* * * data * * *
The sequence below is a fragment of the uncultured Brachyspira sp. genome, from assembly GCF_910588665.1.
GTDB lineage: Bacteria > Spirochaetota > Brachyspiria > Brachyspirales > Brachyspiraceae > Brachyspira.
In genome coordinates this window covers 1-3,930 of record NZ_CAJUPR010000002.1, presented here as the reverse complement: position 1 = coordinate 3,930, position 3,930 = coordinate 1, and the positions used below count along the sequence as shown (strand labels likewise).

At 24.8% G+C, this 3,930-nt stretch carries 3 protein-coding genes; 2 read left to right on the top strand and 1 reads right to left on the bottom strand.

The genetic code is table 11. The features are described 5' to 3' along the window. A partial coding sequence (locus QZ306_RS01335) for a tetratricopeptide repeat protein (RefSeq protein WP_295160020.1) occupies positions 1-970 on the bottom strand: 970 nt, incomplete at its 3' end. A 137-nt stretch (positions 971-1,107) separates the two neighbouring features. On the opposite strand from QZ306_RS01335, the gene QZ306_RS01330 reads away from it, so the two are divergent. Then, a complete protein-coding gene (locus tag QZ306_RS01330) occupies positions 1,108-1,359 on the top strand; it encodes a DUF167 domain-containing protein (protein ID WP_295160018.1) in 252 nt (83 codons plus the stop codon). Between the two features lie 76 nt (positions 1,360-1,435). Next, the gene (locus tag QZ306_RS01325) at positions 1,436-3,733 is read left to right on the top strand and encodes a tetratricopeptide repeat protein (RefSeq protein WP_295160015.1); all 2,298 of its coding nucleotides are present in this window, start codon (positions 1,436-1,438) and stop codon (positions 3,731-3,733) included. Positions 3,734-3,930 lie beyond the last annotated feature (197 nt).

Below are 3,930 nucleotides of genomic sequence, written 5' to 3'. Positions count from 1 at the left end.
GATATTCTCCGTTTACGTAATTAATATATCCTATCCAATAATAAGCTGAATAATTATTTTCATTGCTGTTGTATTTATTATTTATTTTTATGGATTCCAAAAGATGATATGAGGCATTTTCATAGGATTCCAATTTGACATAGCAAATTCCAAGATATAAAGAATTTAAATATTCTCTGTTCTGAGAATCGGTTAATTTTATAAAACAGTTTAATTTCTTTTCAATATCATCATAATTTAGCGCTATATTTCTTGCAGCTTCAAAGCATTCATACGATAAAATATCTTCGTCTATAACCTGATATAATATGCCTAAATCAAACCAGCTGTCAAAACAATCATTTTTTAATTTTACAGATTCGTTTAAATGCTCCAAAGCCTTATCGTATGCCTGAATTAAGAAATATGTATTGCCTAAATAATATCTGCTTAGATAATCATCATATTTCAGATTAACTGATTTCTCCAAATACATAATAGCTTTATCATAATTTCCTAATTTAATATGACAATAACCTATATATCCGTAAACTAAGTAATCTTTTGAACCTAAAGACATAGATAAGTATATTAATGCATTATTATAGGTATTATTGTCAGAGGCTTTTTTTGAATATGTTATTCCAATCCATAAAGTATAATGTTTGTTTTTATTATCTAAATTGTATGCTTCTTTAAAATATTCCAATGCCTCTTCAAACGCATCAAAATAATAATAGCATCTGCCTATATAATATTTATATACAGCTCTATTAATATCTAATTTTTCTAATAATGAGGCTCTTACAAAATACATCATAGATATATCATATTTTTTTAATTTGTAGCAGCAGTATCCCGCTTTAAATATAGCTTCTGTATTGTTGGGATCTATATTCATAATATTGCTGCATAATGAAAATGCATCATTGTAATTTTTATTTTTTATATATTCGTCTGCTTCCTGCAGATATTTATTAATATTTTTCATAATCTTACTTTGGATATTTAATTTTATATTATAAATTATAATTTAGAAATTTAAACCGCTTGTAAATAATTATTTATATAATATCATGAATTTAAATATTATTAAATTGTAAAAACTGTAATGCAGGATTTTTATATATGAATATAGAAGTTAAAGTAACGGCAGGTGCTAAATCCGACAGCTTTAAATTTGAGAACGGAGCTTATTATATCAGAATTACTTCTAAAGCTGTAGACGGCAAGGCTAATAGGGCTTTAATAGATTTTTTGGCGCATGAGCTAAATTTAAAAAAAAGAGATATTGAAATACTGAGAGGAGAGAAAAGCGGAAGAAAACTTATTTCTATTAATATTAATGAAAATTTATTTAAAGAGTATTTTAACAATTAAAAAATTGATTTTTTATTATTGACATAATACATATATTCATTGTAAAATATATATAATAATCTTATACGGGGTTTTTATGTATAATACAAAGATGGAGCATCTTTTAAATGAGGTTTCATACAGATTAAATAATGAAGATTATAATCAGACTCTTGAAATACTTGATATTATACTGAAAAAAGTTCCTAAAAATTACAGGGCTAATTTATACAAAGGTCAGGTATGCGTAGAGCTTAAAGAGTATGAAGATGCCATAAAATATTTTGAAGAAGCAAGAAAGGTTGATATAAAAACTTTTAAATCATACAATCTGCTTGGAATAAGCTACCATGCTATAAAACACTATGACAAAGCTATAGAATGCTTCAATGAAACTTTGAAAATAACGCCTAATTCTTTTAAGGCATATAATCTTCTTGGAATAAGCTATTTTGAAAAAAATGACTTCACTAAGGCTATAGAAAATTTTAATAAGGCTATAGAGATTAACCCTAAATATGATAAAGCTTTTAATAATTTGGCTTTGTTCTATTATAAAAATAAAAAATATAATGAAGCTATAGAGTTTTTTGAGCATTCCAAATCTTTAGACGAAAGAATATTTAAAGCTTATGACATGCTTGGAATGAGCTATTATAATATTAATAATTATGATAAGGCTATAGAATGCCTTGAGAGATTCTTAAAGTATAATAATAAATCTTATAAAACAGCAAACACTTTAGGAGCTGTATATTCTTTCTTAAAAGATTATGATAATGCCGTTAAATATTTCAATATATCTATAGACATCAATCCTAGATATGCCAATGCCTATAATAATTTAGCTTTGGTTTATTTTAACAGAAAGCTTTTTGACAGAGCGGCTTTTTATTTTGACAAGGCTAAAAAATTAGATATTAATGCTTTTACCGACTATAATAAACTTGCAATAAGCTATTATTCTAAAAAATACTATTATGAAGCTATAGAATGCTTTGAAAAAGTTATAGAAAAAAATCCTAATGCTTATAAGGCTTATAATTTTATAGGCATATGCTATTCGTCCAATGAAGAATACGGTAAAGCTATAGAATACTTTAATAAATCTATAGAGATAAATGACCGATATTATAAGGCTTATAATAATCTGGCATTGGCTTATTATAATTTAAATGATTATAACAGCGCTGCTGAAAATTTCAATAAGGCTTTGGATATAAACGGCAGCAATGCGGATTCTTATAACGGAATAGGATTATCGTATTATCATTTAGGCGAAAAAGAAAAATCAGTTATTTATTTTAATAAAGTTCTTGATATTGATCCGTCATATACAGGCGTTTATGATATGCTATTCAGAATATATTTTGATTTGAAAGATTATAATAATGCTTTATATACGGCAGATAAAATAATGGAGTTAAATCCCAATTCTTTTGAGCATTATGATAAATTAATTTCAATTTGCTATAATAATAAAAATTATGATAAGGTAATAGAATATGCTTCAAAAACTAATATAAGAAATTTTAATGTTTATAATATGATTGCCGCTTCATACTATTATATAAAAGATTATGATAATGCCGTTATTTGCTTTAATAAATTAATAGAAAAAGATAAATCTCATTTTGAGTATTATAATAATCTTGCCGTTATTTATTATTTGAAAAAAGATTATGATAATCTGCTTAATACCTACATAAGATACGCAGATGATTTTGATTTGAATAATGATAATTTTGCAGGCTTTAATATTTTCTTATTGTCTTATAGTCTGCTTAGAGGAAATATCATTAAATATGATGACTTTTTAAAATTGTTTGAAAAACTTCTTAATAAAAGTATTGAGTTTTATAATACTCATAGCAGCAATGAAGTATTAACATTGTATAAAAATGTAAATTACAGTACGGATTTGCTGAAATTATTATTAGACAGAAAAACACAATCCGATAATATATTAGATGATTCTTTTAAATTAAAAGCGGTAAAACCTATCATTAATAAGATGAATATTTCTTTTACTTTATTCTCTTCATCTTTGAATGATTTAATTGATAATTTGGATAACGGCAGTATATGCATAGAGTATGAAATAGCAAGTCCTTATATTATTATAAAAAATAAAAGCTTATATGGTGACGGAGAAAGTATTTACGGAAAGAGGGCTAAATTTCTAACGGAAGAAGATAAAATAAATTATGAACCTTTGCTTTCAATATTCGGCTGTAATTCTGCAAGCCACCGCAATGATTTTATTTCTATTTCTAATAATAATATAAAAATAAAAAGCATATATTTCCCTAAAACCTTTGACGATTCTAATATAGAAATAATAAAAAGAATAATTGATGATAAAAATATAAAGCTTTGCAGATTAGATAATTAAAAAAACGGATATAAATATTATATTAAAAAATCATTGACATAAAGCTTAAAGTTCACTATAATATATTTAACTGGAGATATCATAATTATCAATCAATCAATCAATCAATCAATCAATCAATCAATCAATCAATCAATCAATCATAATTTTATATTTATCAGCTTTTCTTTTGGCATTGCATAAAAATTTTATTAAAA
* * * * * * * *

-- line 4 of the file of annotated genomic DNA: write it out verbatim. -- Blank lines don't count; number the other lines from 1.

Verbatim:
At 24.8% G+C, this 3,930-nt stretch carries 3 protein-coding genes; 2 read left to right on the top strand and 1 reads right to left on the bottom strand.